Friday, April 4, 2008
Way to Blue (Blue Restaurant, 40-09 30th Avenue)
Since we started this project, we had been reluctant to try the Blue Restaurant (aka Blue Coffee Shop, if you go by its arrow-laden billboard on the corner of 30th Avenue and Steinway). The color blue isn't something we associate with food -- at least food that's not rotting. And most times when we've walked past, it seemed dismal inside, like the proprietors had lost hope in the notion that sprucing things up would make any difference. And we didn't believe for a second the sign in the window that claimed Blue Restaurant had "Largest selection of food in area."
But one morning, we ventured over to the Mini Star on Steinway for breakfast and it was packed. The elderly couple waiting for a table in front of us were looking at each other with dread and resignation. We knew what they were thinking, because we were thinking it too. Sure enough, we found ourselves trailing them over to Blue.
As you'd expect, much of the décor of Blue Restaurant is blue: blue walls, blue seat padding in the booths, blue plastic cups, blue-patterned plates. And it was pretty dismal: like a sad bachelor apartment that had been inhabited by the same lonely guy too long. The paint job was faded, there were splotches of spackle here and there, and the drop-ceiling tiles were still nicotine stained from the time you could smoke in restaurants. The decorations were also slightly off -- prominent were the posters of 1950s icons collaged together clumsily in generic scenes: Elvis, Marilyn, and Bogie carousing at the pool hall, for example. (What gives? Can someone's nostalgia really become so indiscriminate that they're content to lump all their memories together in one incoherent tableau?)
Most bizarre, though, was the flat-screen TV displaying a loop of digital photos of some of Blue Restaurant's offerings, randomly chosen and indifferently styled -- just plates of food photographed in bad, yellowy light: There's a gyro sandwich. There's a cheeseburger. There's some scrambled eggs. And there's a Cobb salad (Cabb Salad on the menu). The photos are weirdly mesmerizing though, and once the entire group had been cycled through, each image would then be tiled across the screen, as if to overwhelm you with their allure through sheer multiplication. You thought that tuna melt looked good? What about 32 tuna melts?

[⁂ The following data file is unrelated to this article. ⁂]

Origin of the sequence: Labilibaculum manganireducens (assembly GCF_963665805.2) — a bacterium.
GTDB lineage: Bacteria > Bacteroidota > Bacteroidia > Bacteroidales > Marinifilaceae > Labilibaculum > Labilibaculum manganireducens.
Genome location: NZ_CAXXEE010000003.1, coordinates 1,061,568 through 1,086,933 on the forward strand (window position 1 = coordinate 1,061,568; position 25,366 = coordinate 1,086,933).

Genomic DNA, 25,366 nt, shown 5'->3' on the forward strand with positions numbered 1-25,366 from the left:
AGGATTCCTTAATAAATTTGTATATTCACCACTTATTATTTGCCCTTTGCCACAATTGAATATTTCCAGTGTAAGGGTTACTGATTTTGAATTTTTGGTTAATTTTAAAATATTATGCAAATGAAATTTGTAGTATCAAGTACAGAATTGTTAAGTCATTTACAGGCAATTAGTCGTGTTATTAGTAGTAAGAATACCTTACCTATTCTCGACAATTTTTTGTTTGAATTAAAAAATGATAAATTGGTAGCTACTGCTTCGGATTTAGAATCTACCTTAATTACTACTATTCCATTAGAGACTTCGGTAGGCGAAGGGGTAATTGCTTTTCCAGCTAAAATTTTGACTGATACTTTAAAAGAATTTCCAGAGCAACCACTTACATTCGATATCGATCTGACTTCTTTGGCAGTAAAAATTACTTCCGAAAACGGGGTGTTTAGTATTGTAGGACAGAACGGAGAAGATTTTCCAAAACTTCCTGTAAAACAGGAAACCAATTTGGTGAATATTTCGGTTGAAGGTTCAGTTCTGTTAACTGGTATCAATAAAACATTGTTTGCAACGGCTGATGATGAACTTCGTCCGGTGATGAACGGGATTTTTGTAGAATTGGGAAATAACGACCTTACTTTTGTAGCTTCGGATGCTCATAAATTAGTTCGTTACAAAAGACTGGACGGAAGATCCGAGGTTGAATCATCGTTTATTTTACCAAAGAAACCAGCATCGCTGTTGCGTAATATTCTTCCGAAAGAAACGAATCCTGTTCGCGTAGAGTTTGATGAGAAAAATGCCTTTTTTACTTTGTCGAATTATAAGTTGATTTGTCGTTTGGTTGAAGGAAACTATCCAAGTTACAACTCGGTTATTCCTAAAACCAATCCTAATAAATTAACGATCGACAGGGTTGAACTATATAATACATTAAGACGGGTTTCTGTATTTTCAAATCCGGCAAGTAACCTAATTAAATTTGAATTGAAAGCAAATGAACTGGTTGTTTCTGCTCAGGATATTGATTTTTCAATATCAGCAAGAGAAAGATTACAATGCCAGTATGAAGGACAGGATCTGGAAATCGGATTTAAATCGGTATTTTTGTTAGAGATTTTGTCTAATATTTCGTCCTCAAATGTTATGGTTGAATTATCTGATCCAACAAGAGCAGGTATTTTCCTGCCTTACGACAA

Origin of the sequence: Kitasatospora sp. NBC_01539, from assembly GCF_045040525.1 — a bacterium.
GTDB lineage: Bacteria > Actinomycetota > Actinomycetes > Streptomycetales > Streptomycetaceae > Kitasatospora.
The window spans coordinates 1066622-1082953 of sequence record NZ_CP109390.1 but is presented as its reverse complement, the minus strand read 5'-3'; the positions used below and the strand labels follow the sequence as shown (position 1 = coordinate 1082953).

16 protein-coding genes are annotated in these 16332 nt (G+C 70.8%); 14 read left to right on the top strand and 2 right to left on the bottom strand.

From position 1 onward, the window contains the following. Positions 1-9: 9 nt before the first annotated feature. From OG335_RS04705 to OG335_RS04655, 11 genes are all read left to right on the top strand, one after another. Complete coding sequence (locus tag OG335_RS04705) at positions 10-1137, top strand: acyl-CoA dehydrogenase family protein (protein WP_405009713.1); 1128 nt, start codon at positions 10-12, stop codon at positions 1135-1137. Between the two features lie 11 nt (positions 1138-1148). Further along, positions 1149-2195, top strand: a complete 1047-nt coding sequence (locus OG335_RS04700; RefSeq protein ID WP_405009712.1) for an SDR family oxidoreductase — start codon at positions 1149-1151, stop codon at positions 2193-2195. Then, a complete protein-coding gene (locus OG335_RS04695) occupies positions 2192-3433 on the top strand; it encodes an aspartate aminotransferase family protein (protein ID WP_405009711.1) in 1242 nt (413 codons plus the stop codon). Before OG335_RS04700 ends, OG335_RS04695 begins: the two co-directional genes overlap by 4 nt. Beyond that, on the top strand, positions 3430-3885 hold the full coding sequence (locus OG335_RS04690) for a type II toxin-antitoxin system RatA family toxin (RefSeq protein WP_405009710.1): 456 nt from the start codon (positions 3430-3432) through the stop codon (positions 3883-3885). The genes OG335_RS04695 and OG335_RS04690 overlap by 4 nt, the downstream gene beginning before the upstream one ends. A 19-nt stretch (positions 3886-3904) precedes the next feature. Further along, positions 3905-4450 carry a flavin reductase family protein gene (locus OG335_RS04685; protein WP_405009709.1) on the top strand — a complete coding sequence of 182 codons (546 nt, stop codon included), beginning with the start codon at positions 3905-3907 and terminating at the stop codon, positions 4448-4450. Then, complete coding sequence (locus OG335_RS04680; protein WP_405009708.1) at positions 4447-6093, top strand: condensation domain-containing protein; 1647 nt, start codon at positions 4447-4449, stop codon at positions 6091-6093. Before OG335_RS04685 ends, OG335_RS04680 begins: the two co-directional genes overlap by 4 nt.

The menu, which was set entirely in Comic Sans, had some quirks; the Wraps sections featured nine options: Blue 1, Blue 2, Blue 3, etc. (Sadly, Blue 7 was not conceived as a tribute to Sonny Rollins.) But as we suspected, it was not the largest selection of food in the area. In fact, it was a lot like the selection available at any diner, but scaled back. Rumor has it that there is a secret "taco menu" available on request, and Blue's takeout menu suggests that the place also masquerades on certain occasions as a restaurant called Taqueria Mango. Why the secrecy? We can't even hazard a guess, nor have we decided if we will need to revisit Blue Restaurant in its Mexican guise.
But no matter how odd Blue Restaurant is -- and it is decidedly odd -- it remains an altogether suitable place to get breakfast. Service was prompt and friendly, and our (blue) coffee cups and (blue) water glasses were kept filled. The broccoli-bacon omelet was overcooked, but that's par for the course at any diner, barring ones that are more "eatery" than "diner." The over-easy eggs were prepared competently, the bacon crisp but not overdone, and the chunky, orangey home fries were adequate, cooked with onions, paprika, and maybe a hint of green pepper.
So there was nothing really to be afraid of, after all, which makes us wonder why Mini Star is always so crowded and Blue is consigned to its spillover. Maybe it really is all about location.
Price: Diner prices. Not as cheap as Mini Star.
Will we go again? It's not that we wouldn't. It's more, Why would we?